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Suburbia, Jobs and Housing (Lloyd L., December 10, 2007)
Within the white-phosphorus-like cloud of doom surrounding the housing lending situation may be found some less-discussed socio-economic questions. For example, the ever-widening concentric circles (suburban expansion) around major employment centers may for the first time in generations be halted. The previous argument that housing amenities and ownership benefits would make up for distance from work and culture does not hold up well in this era of falling residential asset values. OK, so culture doesn't matter, says Joe 6-pack; but that 100-mile round trip commute at $4.00 a gallon fuel does matter.
Some might argue that "people always need housing". Yes, true, but not necessarily larger, more expensive, distantly located housing. "Suburban amenities" can only be stretched so far, and the safety nets of sound local government, schools, and related are certainly not available everywhere. Are there housing alternatives? Of course, but these are generally within closer fringes of the urban centers, and are the places people were generally fleeing for the suburbs.
What might all this mean in terms of urban settlement patterns? Well, one part of it is readily seen in high-amenity communities, where wealth is increasingly concentrated, and housing values and choices reflect this. The obsessive constant remodeling of homes in "better" locations gives evidence that in these areas, at least, buyers will continue to pay more and more for the limited choices available. Because they have the money -- and can readily out-bid existing (or potential) residents with less to spend (or lose).
This very same pattern could be seen (change the number of zeros of course) if the disaster that suburban housing excesses has become reverses the movement outward. It is very, very significant that as of today a smaller home in relatively desirable close-in neighborhoods may well have a far better outlook for maintaining value than one in the new subdivision 60 miles distant. This perception of asset safety will remain important. At the moment, the concept is being shaken to bits with respect to many "emerging communities" around the country.
So where does this leave our diverse communities within the typical urbanizing region?
-- A return of families to the older, closer fringes circles of urban employment centers may well occur if suburban asset values plunge. This could prove beneficial, in fact; the inner city residential areas could become more like they were a century ago -- multicultural, social and economically layered; enjoyed not feared and despised. It may be painful, but on balance should be a favorable trend.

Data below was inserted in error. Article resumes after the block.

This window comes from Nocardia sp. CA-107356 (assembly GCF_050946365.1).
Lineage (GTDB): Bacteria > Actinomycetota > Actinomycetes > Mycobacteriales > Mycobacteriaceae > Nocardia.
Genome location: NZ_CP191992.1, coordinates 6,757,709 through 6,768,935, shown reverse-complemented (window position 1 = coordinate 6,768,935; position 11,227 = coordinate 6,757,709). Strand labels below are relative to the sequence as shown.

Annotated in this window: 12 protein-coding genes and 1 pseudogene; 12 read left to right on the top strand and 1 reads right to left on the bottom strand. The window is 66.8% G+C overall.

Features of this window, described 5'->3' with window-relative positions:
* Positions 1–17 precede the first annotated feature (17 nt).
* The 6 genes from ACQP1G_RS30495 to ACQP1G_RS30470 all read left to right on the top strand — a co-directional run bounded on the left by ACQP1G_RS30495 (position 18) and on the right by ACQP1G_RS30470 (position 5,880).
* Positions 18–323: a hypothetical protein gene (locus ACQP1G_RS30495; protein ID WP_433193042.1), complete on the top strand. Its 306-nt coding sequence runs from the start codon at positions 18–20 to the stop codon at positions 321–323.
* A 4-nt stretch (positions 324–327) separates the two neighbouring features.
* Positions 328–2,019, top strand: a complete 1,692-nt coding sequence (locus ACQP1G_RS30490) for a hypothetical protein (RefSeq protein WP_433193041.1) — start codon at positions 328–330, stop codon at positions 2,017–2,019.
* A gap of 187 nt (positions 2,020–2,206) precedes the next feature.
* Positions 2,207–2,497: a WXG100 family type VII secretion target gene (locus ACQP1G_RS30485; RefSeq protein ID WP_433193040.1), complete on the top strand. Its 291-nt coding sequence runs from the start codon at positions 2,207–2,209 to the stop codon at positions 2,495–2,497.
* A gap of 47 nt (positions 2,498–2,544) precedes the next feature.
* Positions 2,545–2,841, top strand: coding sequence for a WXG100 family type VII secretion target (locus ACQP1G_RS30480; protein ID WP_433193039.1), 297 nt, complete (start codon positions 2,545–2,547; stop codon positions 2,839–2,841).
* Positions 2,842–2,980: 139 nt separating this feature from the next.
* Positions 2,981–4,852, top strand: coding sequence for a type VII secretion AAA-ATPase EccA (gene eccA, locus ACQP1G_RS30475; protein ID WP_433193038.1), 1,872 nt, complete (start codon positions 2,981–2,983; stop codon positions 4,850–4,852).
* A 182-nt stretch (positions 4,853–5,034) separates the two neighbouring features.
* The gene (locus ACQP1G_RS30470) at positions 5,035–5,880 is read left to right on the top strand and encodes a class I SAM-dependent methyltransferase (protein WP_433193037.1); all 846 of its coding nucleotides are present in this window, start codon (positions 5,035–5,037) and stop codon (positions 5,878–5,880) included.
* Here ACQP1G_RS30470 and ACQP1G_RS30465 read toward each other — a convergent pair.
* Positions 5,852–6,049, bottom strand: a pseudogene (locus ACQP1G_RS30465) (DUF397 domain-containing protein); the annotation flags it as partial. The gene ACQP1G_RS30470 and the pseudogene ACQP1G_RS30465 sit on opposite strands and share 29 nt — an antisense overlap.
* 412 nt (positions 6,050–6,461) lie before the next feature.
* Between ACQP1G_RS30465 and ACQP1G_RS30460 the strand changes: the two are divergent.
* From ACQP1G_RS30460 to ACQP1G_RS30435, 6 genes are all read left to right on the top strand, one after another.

-- Our fragmented, balkanized patterns of public services and utilities might actually be rationalized in a sensible manner -- without the frantic competition for revenues and "home rule" that drives decisions today. Transportation investment, for instance, might be more easily allocated in terms of urban center services versus additional streets and highways to serve the fringes.
-- There will be winners and losers, naturally. The minorities of all races and classes that are packed into some of these inner city areas will increasingly feel the pressures of rising costs of occupancy as areas "recycle". Where will these people go? What conflicts are certain in this environment?
-- Those moving in (new or returning) will also perhaps initially be trading one set of inflated housing prices for another -- but the long-distance home-to-work issue will be mitigated, and presumably inner city services will (eventually) prove more satisfying as well.
-- Positive expectations of potential reasonable profits inside the urban centers can encourage housing investors, developers, and financiers to underwrite and build new housing where before it was far too easy to simply keep up the suburban production cycle. Local governments might actually rise to meet the challenges of internal, positive housing growth that is not produced exclusively for the rich or the poor (the only groups served today in close-in areas).
Does all this happen simply as a function of the current "lending crisis"? Of course not. For this nation to actually use the present problems as a springboard to something better will require intelligent use of public policies in the areas of taxation, allocation and use of revenue. Our various population segments will have to make adjustments in their views of what constitutes "the good life". The concept of a "throwaway" cycle of employment center services and housing choice will have to be modified.
This is in fact a social minefield of considerable size. Keeping growth focused on inner circles of the employment centers, similar to what some European nations have done, is almost certainly not the answer -- witness the civil unrest in high density housing centers in France, England, and others. Forced redistribution or relocation of population goes against national traditions. Crime and the fear of crime is not to be dismissed as a major determinant of housing choice.
From all this I draw a single bit of solace. The "lending crisis" will slow to a large degree the continuous movement out from city centers to support a financial bubble that has no justification. The side effects will bring at least a few of the players to their senses -- at least for a while. Progressive local communities might well be able to fashion a modified strategy of social and economic health in the process. It is, in effect, a window. Small, obscured and fragile -- but a window nonetheless. Let's see where this goes.
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